I think like, most of the industry, I think we see 2014 as an up year. Right now, our internal forecast, I think we should imagine is external view of maybe up 10% to 15%, like I said, 70-30 mix. I think the first half weighted towards 20 nanometer with the 60 nanometer and some of the dynamics playing out more on the second half for the year. Lots of caveat on our visibility or visibilities, historically not very good beyond six months, but I think when you look at just about all the significant customers, all the significant customers, I think most of the forecast occur for up spending years next year. So that’s encouraging. Like I said, our internal sort of bottoms up forecast are matching with sort of 10% to 15% [perspective].

Terence Whalen - Citigroup

Okay, terrific. I'll just ask a broader question. We heard a lot about obviously 3D structure, those in foundry and in memory, and I think investors have asked the questions of how 3D structures affect sort of the central importance of that option inspection technology versus a different inspection technology that maybe below surface. If you can just address sort of how you are thinking as of all [being] on that topic.

Bren Higgins

So one of the I think areas of growing opportunity for inspection metrology and 3D has been the focus on metrology, in particular and I will come back to inspection as well. But as we look in logic going from coplanar to some of the (inaudible) fab structures you are seeing more interest in our customers wanting to control some of the 3D parameters which is the requiring things like optical scatterometry where we have an investment both in the optics as well the algorithms to help customers do the modeling from a 3D structures.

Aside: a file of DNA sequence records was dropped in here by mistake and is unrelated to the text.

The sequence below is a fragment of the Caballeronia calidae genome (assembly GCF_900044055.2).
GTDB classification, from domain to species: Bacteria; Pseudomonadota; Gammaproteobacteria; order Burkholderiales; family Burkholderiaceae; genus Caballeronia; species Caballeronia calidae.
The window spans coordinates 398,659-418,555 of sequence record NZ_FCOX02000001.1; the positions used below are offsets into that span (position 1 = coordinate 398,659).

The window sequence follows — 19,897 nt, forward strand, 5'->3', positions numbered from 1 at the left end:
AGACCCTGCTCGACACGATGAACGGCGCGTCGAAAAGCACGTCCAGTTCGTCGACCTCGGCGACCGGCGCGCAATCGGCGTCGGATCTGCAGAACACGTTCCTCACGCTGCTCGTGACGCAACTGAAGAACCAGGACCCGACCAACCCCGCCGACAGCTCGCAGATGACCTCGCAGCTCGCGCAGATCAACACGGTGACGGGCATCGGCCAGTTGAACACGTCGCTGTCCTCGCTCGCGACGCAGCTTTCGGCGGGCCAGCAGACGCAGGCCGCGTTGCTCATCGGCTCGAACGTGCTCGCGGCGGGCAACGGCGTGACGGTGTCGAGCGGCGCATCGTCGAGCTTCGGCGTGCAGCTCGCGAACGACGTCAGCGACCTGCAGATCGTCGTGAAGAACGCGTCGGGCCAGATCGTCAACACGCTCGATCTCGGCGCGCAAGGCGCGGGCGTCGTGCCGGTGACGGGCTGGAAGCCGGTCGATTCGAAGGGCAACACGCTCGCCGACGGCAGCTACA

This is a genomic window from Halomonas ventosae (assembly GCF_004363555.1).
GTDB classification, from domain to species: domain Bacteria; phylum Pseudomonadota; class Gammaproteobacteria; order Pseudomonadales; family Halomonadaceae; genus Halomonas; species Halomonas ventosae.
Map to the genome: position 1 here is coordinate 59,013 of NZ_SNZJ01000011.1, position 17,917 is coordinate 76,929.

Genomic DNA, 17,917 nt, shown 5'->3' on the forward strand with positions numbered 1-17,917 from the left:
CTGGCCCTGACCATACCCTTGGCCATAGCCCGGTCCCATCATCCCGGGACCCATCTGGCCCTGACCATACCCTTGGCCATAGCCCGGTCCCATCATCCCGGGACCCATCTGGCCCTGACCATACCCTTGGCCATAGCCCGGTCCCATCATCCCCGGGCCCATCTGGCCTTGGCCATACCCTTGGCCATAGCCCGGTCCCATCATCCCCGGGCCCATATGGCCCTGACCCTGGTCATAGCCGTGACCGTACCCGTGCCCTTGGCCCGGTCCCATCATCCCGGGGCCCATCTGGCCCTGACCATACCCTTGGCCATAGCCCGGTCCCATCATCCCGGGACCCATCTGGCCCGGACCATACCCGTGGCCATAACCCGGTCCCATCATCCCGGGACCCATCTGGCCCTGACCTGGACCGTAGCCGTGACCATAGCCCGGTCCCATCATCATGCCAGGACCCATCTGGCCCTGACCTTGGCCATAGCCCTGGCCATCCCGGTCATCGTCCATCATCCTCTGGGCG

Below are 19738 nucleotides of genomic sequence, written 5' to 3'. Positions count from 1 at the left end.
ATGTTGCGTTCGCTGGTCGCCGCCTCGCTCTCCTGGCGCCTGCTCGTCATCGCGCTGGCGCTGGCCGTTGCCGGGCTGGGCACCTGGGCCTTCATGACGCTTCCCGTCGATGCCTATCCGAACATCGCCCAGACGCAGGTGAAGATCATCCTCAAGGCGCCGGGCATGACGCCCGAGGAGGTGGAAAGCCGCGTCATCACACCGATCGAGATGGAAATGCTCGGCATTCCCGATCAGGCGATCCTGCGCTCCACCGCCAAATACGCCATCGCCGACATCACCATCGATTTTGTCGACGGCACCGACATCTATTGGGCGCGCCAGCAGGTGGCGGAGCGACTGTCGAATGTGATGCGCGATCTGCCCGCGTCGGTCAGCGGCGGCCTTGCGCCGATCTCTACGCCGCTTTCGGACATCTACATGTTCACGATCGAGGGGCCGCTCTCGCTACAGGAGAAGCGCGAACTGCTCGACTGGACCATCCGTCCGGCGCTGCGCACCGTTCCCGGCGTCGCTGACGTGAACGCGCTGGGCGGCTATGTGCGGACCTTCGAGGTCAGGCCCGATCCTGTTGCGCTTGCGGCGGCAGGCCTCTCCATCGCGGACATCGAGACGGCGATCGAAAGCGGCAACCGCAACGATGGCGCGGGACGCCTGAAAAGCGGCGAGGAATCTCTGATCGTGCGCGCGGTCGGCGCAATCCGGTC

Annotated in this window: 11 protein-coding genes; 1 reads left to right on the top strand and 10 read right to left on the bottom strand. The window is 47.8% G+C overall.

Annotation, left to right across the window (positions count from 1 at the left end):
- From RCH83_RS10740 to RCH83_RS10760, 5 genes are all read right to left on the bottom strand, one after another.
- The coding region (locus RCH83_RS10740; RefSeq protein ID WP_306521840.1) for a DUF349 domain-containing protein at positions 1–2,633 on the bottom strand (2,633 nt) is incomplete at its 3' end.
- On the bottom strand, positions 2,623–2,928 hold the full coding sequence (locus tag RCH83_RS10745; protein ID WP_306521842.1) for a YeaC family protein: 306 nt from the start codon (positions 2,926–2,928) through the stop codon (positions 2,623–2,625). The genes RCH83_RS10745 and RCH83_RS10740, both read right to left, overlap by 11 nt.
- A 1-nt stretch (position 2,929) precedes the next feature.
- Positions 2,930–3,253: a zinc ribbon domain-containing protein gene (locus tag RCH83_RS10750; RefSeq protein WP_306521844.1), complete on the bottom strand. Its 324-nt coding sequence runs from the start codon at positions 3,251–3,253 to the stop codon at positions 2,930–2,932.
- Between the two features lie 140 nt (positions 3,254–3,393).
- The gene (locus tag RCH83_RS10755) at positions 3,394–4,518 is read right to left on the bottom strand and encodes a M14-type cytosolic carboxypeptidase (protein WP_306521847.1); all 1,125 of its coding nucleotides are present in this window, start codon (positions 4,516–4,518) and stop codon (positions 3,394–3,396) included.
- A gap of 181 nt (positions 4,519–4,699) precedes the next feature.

Add that some additional measurement steps, it’s also I think positioning KLA-Tencor well in that the technology to measure the 3D structures requires some new illumination systems as well as just some advances in algorithms that we’ve been kind of leader in that IP for several years.

On the inspection front, we have in memory focused on new illumination systems that allow us to penetrate deeper into some of the 3D structures and to use our tunable illumination source on our [broadband] flat material to allow us to tune to be able to look deeper into some of these structures.

Some of the challenges looking at where to identify, which layer the defect is coming from and so we are in collaborations with customers right now optimizing our tools to help for those opportunities. But as we talked about at SEMICON West if you look in the foundry logic going from planar to FinFET at the [16/40] nanometer we think that’s a pretty significant node change where we should see roughly a 30% increase in fastest control from the planar to 3D NAND and memory, it’s probably more on 10% in increase there is not as many layers in memory, but increase in intensity as a result of 3D.

Terence Whalen - Citigroup

Okay terrific that’s great Bren. Maybe just another broad question on market share before I go to the audience; where you miss confidence that you are gaining share or are you losing share in any of the area as well?

Brian Trafas

So I will comment little bit on the market share. I always point out that we are in a very attractive segment process control as Bren talked about in our opening remarks that we are the market leader in process control. We have customers that continue to push their designs node in the technology. So we are consistently reinvesting strongly in R&D to continue our strong IP technical position.

Last year our market position remained strong, if you look at Gartner as an example the third party remained very, very strong. I think one of the areas in particular in the inspection process; we have continued to make very strong strides with our broadband [class] which is our 29xx systems and at SEMICON West we have highlighted in particular the high end line monitoring segment that we have seen a very strong growth rates there. We basically are the market leader in that space with that technology. It’s been growing at roughly 25% to 30% CAGR over the last couple design nodes. So we're as stronger as we’ve ever been there, we've introduced a new inspection technology called NanoPoint, which has further allowed us to provide very relevant capabilities for fast learning between fabless and foundry and with these type of capabilities, it's further I think differentiating us from our competition.